Architecture in an Agile World: OOPSLA Workshop Report

OOPSLA 2009, Orlando
October 25, 2009

Workshop conclusions

Architecture and agile are two important ideas in software engineering that ought to be used together to make software development more effective.

1. A "mixed model" of agile and architecture-driven development

The obvious conclusion in the workshop was that "pure agile" and "pure architecture-driven" approaches are not the way to go.

We believe that some early attention to architecture planning will contribute to better communication within a development team. Even in a one-person project, architecture planning helps by giving the developer a good way to think through important development issues, instead of merely implementing his or her first idea.

The combination of agile and architecture-driven approaches is a good thing -- it creates some opportunities for discovering potential problems early in the development cycle.

So agile and architecture-driven will complement each other to aid in the discovery of project problems early in the development cycle.

2. The architect can't be an isolated outsider in the software development process

In an agile world, an architect (or any development team member who is involved with software architecture or high-level design) has to be connected with development teams.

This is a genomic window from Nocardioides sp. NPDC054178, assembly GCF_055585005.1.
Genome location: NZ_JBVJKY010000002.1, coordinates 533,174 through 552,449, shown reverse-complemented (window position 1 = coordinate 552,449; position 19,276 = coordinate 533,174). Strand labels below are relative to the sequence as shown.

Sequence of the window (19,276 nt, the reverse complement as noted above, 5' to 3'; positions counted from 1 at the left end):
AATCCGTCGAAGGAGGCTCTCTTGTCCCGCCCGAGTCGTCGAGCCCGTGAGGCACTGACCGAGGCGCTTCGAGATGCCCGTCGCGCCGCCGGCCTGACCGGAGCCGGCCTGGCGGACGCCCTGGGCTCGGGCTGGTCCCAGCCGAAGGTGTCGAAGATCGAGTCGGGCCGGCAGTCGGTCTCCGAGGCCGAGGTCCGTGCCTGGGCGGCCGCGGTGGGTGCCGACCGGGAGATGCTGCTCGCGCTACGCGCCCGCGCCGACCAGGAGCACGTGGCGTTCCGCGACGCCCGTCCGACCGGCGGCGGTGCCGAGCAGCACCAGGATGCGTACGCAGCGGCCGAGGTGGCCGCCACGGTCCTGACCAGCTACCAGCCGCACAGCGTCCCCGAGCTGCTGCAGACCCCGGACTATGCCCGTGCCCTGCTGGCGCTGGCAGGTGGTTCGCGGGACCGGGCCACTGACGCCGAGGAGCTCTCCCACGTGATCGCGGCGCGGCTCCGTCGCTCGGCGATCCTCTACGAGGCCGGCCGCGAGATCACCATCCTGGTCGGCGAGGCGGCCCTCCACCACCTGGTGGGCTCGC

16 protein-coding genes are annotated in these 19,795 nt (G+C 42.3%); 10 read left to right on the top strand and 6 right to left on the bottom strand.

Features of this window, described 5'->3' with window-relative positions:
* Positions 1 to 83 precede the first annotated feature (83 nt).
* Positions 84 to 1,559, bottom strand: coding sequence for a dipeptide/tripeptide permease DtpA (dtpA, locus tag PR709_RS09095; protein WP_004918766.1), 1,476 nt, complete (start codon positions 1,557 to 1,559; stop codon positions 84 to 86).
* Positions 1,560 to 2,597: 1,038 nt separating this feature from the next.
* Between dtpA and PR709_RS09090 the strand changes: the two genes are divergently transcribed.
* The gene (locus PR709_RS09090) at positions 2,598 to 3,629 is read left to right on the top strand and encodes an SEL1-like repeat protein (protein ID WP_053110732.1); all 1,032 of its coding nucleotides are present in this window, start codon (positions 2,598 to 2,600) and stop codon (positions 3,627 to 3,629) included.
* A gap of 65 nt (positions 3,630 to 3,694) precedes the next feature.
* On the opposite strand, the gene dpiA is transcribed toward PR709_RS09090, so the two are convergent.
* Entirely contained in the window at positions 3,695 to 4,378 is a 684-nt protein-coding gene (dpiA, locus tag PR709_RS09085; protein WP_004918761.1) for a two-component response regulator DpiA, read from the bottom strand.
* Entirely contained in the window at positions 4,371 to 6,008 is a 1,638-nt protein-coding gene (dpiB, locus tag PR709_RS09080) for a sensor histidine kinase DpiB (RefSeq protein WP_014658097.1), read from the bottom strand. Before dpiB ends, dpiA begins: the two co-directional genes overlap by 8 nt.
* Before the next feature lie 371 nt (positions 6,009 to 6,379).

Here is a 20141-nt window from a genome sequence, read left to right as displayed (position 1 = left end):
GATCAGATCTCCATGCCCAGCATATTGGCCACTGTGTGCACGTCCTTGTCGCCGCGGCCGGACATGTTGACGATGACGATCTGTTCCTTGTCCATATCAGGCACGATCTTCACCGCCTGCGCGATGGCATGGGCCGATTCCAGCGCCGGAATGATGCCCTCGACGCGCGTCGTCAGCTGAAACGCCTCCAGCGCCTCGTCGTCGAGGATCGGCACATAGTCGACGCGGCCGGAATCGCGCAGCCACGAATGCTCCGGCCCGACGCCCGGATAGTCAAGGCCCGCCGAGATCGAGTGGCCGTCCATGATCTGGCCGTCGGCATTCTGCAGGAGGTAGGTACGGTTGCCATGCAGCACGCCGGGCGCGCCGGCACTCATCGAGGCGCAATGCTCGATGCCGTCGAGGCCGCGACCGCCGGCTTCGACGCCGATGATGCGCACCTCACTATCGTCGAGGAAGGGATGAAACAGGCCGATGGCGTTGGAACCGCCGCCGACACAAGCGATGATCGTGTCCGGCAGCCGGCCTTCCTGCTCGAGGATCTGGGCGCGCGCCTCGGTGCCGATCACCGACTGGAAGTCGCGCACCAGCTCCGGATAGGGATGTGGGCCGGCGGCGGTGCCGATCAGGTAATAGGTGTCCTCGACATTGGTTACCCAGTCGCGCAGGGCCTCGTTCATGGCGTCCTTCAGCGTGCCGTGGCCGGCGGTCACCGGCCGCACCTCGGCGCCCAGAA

The workshop participants have seen organizations two models of interactions between architects and developers:

In either case, an architect needs to overcome the perception of being an "outsider" to the development work. One "agile" way to reduce the distance between architects and developers is to include architects as members of a development team, with specific development and testing tasks assigned to them in each development iteration. One benefit of this model: it makes the architects into users of their own documents and models, so they aren't just off in an "ivory tower". Also, as a member of an agile team, they will have frequent discussions with other development team members, which should improve communication about the architecture.

On the other hand, the idea of "making an architect a member of a development team" is not perfect. Some architects have poor development skills. The distractions of the development process may limit the amount of time they can spend on architecture planning. In some large systems, it is necessary for architects to spend time thinking about larger issues -- not just the development tasks of a single development team.

3. Good architects and good agilists

Another important conclusion of the workshop -- there are many skills in common between "good architects" and "good agilists". The full workshop report has a list of key "patterns and anti-patterns" for architects and agilists.

Two key "patterns" for architects:

There are some important patterns that are similar for agilists:

The architect patterns and the agilist patterns are definitely linked together.

4. Problems across the divide

Agile development teams have many complaints about architects. The top two problems:

These are valid complaints. Architects really do try to control things too much -- and an agile viewpoint could really help architects do their job better.